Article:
But her term in Renk came to an abrupt end in March when Archbishop Daniel Deng Bul of Sudan chose to terminate Stanley's missionary placement. Deng had been made aware of a debate to which she'd contributed during the Diocese of Virginia's convention in January. Stanley had suggested that a proposed amendment to a resolution -- that affirmed the "blessedness" of committed Christian relationships between two adult persons -- "would not be problematic for the Sudani people because they are more concerned with trying to stay alive."

"The comments I made in Virginia were deemed offensive by our partners in Sudan and Archbishop Daniel requested my removal," she told ENS in a telephone interview. "Personally, it was heart wrenching. It was not how I intended to end my ministry there."

Asked what she misses the most about serving in Sudan, Stanley promptly responded: "My family -- the people. I miss them desperately." In Muslim-majority Renk, which lies on the border between northern and southern Sudan, Stanley said she will also miss the five-times-daily call to prayer and "having life come to a halt and focusing on God."

Bishop Peter Lee of the Diocese of Virginia said in a recent statement that Stanley had "served faithfully in the Diocese of Renk, Sudan, for nearly four years, receiving widespread support among her students and the local community."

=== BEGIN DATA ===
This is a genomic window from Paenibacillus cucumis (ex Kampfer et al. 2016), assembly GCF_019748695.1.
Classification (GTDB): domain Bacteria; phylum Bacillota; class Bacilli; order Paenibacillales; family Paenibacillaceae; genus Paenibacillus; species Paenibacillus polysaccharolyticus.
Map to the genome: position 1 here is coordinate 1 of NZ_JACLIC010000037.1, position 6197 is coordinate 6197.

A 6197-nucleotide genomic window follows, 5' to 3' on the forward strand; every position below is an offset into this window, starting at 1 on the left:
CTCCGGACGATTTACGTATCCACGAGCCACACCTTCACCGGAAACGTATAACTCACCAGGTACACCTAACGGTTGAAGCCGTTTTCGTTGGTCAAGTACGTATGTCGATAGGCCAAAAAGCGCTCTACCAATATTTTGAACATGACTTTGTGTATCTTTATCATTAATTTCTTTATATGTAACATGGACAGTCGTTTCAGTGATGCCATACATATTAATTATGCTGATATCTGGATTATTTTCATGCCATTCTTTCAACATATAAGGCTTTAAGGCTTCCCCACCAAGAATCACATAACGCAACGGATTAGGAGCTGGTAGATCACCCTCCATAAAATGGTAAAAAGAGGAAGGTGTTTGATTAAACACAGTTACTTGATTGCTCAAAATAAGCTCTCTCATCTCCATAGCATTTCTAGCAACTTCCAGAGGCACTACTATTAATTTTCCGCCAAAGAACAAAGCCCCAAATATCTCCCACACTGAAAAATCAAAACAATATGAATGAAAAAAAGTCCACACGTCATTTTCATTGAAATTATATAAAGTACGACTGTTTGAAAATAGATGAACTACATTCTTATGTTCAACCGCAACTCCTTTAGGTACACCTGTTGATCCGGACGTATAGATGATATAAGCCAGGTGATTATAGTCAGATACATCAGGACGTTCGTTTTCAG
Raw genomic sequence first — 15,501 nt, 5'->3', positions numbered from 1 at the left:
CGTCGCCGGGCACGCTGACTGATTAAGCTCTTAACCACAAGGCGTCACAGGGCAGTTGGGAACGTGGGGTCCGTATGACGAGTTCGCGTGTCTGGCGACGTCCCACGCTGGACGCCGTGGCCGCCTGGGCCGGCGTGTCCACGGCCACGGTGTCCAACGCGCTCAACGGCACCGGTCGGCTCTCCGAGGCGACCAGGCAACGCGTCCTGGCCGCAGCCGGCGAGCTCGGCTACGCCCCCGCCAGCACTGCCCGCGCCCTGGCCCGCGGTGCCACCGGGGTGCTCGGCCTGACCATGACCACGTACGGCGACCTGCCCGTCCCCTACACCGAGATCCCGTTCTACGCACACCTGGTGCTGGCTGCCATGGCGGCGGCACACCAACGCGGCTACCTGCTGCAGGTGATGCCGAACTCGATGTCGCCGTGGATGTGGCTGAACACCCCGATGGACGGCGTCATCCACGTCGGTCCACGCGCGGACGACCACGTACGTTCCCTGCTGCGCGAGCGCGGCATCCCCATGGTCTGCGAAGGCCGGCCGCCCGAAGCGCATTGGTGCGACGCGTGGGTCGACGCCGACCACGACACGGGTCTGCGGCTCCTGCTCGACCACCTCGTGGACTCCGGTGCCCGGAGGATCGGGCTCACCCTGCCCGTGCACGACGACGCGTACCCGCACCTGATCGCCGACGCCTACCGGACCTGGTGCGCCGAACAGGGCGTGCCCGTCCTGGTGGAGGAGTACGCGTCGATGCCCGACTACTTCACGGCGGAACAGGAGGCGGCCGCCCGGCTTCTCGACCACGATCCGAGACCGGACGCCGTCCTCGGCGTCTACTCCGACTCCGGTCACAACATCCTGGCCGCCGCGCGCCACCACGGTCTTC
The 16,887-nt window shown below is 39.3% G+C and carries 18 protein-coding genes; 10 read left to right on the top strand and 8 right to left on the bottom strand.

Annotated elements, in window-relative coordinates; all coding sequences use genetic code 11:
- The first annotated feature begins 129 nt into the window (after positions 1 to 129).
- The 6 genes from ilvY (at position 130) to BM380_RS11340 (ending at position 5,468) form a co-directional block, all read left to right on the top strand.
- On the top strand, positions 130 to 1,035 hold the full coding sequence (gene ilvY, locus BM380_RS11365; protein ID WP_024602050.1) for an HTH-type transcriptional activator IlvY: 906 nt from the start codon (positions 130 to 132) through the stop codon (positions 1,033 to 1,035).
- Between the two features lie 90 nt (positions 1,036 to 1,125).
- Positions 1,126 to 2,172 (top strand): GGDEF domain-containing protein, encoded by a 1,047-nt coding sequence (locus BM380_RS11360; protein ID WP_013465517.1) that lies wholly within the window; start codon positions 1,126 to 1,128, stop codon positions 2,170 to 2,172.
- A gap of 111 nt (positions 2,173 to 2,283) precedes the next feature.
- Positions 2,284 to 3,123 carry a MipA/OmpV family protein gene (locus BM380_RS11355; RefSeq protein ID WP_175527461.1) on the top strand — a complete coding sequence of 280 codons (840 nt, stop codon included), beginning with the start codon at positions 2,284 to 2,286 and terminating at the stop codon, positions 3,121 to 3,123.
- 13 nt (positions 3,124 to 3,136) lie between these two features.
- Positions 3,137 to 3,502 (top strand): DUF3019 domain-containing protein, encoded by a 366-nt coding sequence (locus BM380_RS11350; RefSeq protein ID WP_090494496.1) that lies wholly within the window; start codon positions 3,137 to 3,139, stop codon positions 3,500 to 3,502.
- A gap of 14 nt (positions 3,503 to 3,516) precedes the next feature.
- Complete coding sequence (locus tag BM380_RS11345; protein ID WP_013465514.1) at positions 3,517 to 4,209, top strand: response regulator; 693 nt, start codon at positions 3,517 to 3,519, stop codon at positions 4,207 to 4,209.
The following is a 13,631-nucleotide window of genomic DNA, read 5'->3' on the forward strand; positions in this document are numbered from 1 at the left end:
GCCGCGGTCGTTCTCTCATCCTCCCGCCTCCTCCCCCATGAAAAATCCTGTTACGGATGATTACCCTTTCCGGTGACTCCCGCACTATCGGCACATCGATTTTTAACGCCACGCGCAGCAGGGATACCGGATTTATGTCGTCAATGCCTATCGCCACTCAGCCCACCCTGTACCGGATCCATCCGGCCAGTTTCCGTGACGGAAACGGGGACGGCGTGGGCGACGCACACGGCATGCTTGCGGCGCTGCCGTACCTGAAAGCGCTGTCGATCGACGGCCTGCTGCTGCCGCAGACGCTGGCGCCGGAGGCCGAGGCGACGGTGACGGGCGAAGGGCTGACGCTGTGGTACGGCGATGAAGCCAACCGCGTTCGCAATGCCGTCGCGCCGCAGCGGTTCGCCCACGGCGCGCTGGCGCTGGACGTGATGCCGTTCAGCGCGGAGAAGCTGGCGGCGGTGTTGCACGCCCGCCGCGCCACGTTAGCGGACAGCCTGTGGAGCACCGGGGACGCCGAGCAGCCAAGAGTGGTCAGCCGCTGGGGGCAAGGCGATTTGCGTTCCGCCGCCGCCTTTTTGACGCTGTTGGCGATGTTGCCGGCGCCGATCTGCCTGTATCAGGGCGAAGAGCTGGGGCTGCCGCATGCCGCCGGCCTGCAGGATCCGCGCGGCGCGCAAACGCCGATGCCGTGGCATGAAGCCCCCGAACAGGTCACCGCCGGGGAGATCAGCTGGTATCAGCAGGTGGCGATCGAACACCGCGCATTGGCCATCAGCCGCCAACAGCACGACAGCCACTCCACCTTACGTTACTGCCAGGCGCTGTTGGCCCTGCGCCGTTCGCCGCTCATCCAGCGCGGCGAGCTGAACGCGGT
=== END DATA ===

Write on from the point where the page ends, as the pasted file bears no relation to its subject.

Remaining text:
Lee called Stanley "a faithful advocate for the overseas mission of the church," noting that she continues to visit parishes and groups in the Diocese of Virginia and beyond, "describing the experience of Christians in Sudan and the opportunities that American Christians have for sharing in the worldwide mission of the church."

When she returned to the U.S., Stanley said she was "blessed to have a colleague remind me that Paul was thrown out of Thessalonica and he went on to do some great ministry." It was this comment that sustained Stanley as she discerned her next call.

Stanley sees a lot of commonalities between Sudan and Haiti, describing them as "two most desperate countries with desperate political situations."

Yet, despite the struggles and challenges, in both places there is an incredible amount of faith, she said. "Faith is not a menu option as it is in the western world. You live your faith every day. What I see in both places is faithful people struggling mightily to help bring about the kingdom of God. This is their gift to us. This is what faith can look like."


While I try to understand that Lauren is called to missionary work, I will personally regret that she will again be outside the U.S. I will miss her, and I will pray for her and her work.

3 Comments:

Blogger it's margaret said...

This is good news! What a wonderful heart and mind she has. I stand in awe of her.

6/27/2009 6:19 PM  
Blogger Lisa Fox said...

Amen, Margaret!

6/28/2009 8:04 PM  
Blogger PVollman said...

She spoke at the Diocesan Council for Virginia, and she was very charismatic--quite inspiring.

1/30/2010 4:28 PM